Dllu/Victor Tangermann
Ten And Two

Test Riders in Waymo’s Self-Driving Cars Won’t Stop Complaining

byDan Robitzski
8. 27. 19
Dllu/Victor Tangermann

"I got very carsick. Almost pressed the pullover button so I could barf."

Everyone’s A Critic

Waymo, the Alphabet-owned self-driving car company, is getting some critical reviews from its passengers in Phoenix and San Francisco.

After reviewing records of over 10,500 rides in the company’s self-driving vehicles over the course of July and August, The Information found that a large number of passengers complained about the autonomous vehicles’ performance. While Waymo got mostly-positive reviews, the comments from nauseous and otherwise unhappy passengers is a troubling sign for a company that wants to eventually go head-to-head with human-driven ride-hailing apps.

Mostly Happy

Waymo frequently insists that safety is its top priority — the company’s ultimate goal is to get error-prone human drivers off the streets and replace them with nearperfect artificial intelligence.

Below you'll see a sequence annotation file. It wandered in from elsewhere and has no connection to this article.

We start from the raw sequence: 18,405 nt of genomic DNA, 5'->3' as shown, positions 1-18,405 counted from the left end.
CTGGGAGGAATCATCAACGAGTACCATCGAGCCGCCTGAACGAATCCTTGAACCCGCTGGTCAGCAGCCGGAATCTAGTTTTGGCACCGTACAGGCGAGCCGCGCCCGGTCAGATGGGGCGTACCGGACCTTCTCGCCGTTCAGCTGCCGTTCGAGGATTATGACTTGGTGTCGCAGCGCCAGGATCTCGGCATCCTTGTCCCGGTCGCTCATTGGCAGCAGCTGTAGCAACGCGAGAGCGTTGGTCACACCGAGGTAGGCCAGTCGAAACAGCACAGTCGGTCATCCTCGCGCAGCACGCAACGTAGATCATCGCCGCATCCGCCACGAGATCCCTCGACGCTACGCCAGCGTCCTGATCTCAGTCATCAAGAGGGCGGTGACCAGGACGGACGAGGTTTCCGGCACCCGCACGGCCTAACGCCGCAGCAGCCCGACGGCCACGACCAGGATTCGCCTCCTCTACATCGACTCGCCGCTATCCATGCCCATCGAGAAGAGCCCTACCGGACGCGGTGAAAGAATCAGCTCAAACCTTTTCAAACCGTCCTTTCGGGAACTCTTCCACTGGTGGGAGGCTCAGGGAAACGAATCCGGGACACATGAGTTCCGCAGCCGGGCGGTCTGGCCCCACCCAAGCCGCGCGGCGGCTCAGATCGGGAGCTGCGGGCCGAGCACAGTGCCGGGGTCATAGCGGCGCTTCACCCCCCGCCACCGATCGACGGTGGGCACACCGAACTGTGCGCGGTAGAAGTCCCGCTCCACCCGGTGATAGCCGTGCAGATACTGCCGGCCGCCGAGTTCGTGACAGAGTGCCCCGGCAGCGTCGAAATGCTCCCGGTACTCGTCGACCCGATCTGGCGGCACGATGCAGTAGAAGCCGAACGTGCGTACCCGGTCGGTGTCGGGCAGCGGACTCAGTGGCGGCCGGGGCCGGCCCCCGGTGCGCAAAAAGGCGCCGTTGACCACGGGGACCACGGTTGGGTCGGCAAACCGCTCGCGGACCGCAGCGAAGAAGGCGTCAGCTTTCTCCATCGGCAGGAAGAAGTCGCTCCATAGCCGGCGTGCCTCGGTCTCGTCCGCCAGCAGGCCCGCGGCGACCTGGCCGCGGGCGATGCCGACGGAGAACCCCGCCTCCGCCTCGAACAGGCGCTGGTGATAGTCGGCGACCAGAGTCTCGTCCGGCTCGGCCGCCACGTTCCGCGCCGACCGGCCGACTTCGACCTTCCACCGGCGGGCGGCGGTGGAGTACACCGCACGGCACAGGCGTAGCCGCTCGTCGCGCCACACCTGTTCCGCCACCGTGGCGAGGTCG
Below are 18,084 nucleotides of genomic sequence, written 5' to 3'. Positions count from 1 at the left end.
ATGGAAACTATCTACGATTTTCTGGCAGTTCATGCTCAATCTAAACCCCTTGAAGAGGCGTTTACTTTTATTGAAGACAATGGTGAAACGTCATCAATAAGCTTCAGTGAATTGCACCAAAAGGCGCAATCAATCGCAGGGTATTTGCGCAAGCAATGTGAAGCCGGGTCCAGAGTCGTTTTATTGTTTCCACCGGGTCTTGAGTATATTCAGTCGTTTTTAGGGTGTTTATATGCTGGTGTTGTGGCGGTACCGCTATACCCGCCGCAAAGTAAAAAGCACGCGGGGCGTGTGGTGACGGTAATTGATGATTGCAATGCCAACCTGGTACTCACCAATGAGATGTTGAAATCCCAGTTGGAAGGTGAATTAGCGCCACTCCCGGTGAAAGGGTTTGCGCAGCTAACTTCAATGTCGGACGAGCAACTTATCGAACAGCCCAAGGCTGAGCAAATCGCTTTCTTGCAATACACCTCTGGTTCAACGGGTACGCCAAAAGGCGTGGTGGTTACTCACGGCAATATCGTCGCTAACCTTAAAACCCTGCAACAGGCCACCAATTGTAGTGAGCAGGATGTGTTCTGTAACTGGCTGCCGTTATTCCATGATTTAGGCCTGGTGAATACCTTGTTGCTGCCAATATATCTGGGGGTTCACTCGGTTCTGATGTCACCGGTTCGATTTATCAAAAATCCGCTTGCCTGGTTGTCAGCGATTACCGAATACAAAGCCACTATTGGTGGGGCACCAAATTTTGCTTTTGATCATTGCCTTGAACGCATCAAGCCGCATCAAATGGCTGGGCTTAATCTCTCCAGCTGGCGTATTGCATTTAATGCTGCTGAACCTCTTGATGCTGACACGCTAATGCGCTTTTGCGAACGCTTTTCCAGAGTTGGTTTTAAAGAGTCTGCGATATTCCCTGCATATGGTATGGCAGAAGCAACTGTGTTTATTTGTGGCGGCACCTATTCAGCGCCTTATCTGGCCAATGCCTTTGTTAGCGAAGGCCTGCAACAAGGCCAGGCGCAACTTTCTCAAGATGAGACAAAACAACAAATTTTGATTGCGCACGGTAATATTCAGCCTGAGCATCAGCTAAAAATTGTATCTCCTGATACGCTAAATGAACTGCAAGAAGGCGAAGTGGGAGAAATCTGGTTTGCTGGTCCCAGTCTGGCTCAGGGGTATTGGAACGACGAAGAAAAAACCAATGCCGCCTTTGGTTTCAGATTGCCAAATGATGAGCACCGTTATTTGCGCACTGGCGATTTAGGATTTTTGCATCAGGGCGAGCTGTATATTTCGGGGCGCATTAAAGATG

And while its self-reported safety data is questionable, The Information noted a marked improvement in rider satisfaction since it last reviewed the company’s internal feedback. In Phoenix specifically, 70 percent of riders gave their self-driving shuttle a perfect score.


Sudden Stops

But a large proportion — 10 percent of the Phoenix passengers and 35 percent of the Silicon Valley ones — complained about sudden, uncomfortable, and nauseating stop-and-start driving and excessive braking.

“Excessive braking for almost the entire ride,” read one Waymo employee’s review. “I got very carsick. Almost pressed the pullover button so I could barf.”

Another seven percent found that the vehicles dropped them off anywhere from 50 feet to half a mile away from their actual destination, leaving them to walk or call another cab for the rest of the journey.

READ MORE: ‘Downright alarming’: Bay Area test riders criticize self-driving taxi service [SFGate]


More on Waymo: Exclusive: A Waymo One Rider’s Experiences Highlight Autonomous Rideshare’s Shortcomings

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